Ten Lepers In The Bible

One of the most important leper stories in the Bible can teach us a lot about being faithful. And if you think lepers aren’t important, the guy who wrote Luke did. He listed ten lepers in the Bible. So we’re going to talk about them. However, we must begin this scriptural tour with an important lesson on miracles that Jesus gave in Matthew 15.

A leper was excluded from Jewish society (biblical times). A leper was not allowed to live among the people other than to beg for food. They were not paid for their labor. Lepers had to separate themselves from society and live alone outside the city walls of Jerusalem in a designated “lepers colony” with their families, relatives, and priest appointed.

Throughout history, the Biblical figure of leprosy has been an obscure one, spoken about only in hushed voices. While this disease was very real in biblical times and in locations across the globe to modern day, it is still no stranger to literature. For many centuries, authors would utilize this disease as a literary device to represent sin.

In this post we will be looking at ten lepers in the Bible, what their stories are about, where they appear and who they were. We will also take a brief look at some of the lessons we can learn and take from these stories.

Ten Lepers In The Bible

When your parents remind you to say “please” and “thank you” they are helping you to understand thankfulness. Let’s say you receive a gift you really wanted for Christmas. You are probably very happy that you have received the gift. But being thankful takes it a step further: you’re not just happy that you HAVE the gift, you are filled with thankfulness to the giver as well. You think of all the giver had to do to make sure you could get the gift. They took the time to go shopping. They paid for it. They wrapped it in pretty paper. And because you are so amazed by the giver’s generosity and love, you freely show your thankfulness by giving them a big hug, or saying “thank you” over and over, or writing a note and sending it in the mail.

Today we are going to look at a story in Luke 17 about a time that Jesus gave an amazing gift to ten men. And while all ten of them may have been happy that they received a gift, only one of them chose to show their thankfulness to Jesus. Let’s read together in Luke 17:11-19.

Ten Lepers In The Bible

Luke 17:11–19 records an account of ten men who had infectious skin diseases, commonly translated as “leprosy.” In the Israelite community, when a person discovered a rash or skin disorder, he or she had to go to the priest for examination. The priest then determined whether this was a contagious disease and whether the person was to be declared ceremonially unclean (Leviticus 13:1). Jewish law prohibited anyone with such a disease from associating with the general community. They had to be isolated and many times lived as outcasts until they died (Leviticus 13:45–46). This was necessary in order to keep infectious diseases from becoming an epidemic. But, for those afflicted, it could be a life sentence.

Jesus had healed several individuals who had leprosy or some type of infectious skin disease (Luke 5:12–14; Mark 1:40–42; Matthew 8:2–3; 11:5). In Luke 17 ten men who were part of a leper colony approached Him together, but they remained at a distance, as per the law. They called out to Him, “Jesus, Master, have pity on us!” Without seeming to do anything to heal them, Jesus merely gave the instruction to go show themselves to the priest.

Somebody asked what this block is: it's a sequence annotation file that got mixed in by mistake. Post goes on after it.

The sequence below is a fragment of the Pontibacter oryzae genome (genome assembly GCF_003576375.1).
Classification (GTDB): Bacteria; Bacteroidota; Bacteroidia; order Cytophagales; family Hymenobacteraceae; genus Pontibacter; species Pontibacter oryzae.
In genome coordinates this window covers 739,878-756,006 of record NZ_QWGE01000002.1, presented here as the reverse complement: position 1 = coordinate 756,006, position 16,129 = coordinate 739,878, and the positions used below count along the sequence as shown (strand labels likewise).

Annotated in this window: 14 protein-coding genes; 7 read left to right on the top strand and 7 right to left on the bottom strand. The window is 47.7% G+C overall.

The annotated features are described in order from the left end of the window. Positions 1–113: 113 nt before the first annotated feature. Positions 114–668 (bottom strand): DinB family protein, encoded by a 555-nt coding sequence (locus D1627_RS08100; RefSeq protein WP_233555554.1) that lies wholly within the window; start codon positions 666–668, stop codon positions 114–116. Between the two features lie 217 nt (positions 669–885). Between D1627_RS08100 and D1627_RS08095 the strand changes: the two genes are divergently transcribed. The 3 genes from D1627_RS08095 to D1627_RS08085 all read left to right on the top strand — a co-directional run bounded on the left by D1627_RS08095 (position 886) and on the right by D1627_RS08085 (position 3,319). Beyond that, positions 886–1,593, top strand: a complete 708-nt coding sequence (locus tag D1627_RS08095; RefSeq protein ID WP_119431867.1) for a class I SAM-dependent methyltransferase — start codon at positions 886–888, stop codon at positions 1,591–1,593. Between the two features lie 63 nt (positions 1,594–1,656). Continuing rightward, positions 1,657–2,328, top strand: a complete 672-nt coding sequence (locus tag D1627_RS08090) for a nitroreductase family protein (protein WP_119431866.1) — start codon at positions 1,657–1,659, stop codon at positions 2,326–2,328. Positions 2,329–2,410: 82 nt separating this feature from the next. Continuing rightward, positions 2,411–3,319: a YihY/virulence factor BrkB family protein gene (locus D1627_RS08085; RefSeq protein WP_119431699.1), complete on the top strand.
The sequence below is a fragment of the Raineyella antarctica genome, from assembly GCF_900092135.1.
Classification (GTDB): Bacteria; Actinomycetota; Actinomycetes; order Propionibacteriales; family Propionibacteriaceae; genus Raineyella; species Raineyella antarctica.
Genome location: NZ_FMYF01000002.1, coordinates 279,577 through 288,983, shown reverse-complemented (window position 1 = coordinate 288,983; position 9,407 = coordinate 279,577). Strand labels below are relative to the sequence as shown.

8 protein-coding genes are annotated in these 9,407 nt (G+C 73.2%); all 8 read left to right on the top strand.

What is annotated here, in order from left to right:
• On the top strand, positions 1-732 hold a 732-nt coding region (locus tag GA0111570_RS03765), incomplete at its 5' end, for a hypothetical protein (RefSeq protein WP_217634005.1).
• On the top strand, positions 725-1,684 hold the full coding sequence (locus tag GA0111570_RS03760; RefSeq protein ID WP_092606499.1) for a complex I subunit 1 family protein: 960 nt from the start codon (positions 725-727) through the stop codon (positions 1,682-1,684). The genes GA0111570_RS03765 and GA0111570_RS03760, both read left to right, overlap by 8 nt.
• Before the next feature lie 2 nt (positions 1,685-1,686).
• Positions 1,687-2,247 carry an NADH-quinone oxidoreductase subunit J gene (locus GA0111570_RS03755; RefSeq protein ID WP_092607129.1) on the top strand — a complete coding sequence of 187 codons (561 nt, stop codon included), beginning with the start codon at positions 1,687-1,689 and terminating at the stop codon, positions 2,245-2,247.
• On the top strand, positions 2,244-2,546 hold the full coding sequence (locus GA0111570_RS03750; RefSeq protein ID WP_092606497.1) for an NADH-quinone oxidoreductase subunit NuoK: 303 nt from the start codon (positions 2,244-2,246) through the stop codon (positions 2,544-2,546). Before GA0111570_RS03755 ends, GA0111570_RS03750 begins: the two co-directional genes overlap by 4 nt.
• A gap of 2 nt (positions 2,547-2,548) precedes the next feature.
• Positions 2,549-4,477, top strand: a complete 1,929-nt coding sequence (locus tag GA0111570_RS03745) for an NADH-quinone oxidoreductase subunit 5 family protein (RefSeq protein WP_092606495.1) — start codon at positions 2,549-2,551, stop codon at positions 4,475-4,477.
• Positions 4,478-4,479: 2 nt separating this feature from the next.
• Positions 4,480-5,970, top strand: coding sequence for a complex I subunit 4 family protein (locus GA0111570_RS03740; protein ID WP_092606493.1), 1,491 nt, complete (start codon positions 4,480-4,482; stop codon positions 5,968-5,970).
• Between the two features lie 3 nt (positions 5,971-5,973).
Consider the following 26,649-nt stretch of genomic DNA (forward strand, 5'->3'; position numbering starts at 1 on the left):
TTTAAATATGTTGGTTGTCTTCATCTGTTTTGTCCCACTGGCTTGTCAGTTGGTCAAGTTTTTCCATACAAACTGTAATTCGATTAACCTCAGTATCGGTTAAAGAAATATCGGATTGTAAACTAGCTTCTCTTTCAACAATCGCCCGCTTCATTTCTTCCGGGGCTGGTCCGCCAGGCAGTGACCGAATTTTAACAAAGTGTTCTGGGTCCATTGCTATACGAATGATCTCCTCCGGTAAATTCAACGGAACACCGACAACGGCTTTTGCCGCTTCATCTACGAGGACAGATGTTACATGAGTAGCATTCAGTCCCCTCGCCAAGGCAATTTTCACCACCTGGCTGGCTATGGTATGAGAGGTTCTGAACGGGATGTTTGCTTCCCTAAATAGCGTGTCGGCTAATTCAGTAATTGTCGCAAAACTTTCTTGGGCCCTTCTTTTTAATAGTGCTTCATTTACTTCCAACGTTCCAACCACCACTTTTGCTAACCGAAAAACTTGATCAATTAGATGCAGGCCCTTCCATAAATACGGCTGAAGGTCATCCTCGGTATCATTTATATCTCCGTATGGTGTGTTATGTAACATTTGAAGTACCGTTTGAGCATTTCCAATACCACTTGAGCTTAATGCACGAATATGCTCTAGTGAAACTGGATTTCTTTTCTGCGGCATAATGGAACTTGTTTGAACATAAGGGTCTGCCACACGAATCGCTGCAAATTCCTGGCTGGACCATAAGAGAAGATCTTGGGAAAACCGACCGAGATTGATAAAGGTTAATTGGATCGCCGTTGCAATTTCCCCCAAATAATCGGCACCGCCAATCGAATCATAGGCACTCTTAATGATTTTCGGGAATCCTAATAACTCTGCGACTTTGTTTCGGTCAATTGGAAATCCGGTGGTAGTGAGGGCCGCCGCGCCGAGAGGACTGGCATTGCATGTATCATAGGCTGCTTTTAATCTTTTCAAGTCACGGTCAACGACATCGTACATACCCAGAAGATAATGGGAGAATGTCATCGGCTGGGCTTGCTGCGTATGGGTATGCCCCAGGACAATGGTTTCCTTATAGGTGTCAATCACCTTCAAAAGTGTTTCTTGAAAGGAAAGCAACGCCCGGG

At the moment of Jesus’ instruction, the men were still lepers. No physical change had yet taken place. But, in faith, the men obeyed. As they began to walk to the priest, they were healed. Jesus always required faith on the part of the person who asked for healing. Many times He asked those who wanted to be healed, “Do you believe that I can do this?” (e.g., Matthew 9:28; Mark 9:20–24). He required a demonstration of faith on the part of the lepers in asking them to walk away, even before He had healed them.

The Bible does not record how far they had walked before being healed. However, only one man returned to thank Jesus for the healing. Luke makes special mention of the fact that the one who returned was a Samaritan, a person despised by the Jews (Luke 17:15). Jesus expressed disappointment that the other nine had not thought to give praise to God for their healing. From this we learn that God desires for us to express our thankfulness to Him for all He does in our lives.

Even though Jesus did not withhold healing from the nine who did not thank Him, He made a point of noting their lack of gratefulness (Luke 17:18). Because they had faith, all ten were physically healed. But Jesus’ final words to the grateful Samaritan imply that this man received spiritual healing in addition to the cleansing of his skin. After the man was already healed of leprosy, Jesus said to him, “Rise and go; your faith has made you well” (verse 19). It could be that the man’s return to fall at Jesus’ feet gave him spiritual wholeness in addition to the physical wholeness he had received. When we take time to acknowledge the Giver and not just the gifts, we please the Lord as well as enjoy the spiritual healing that comes from gratefulness.

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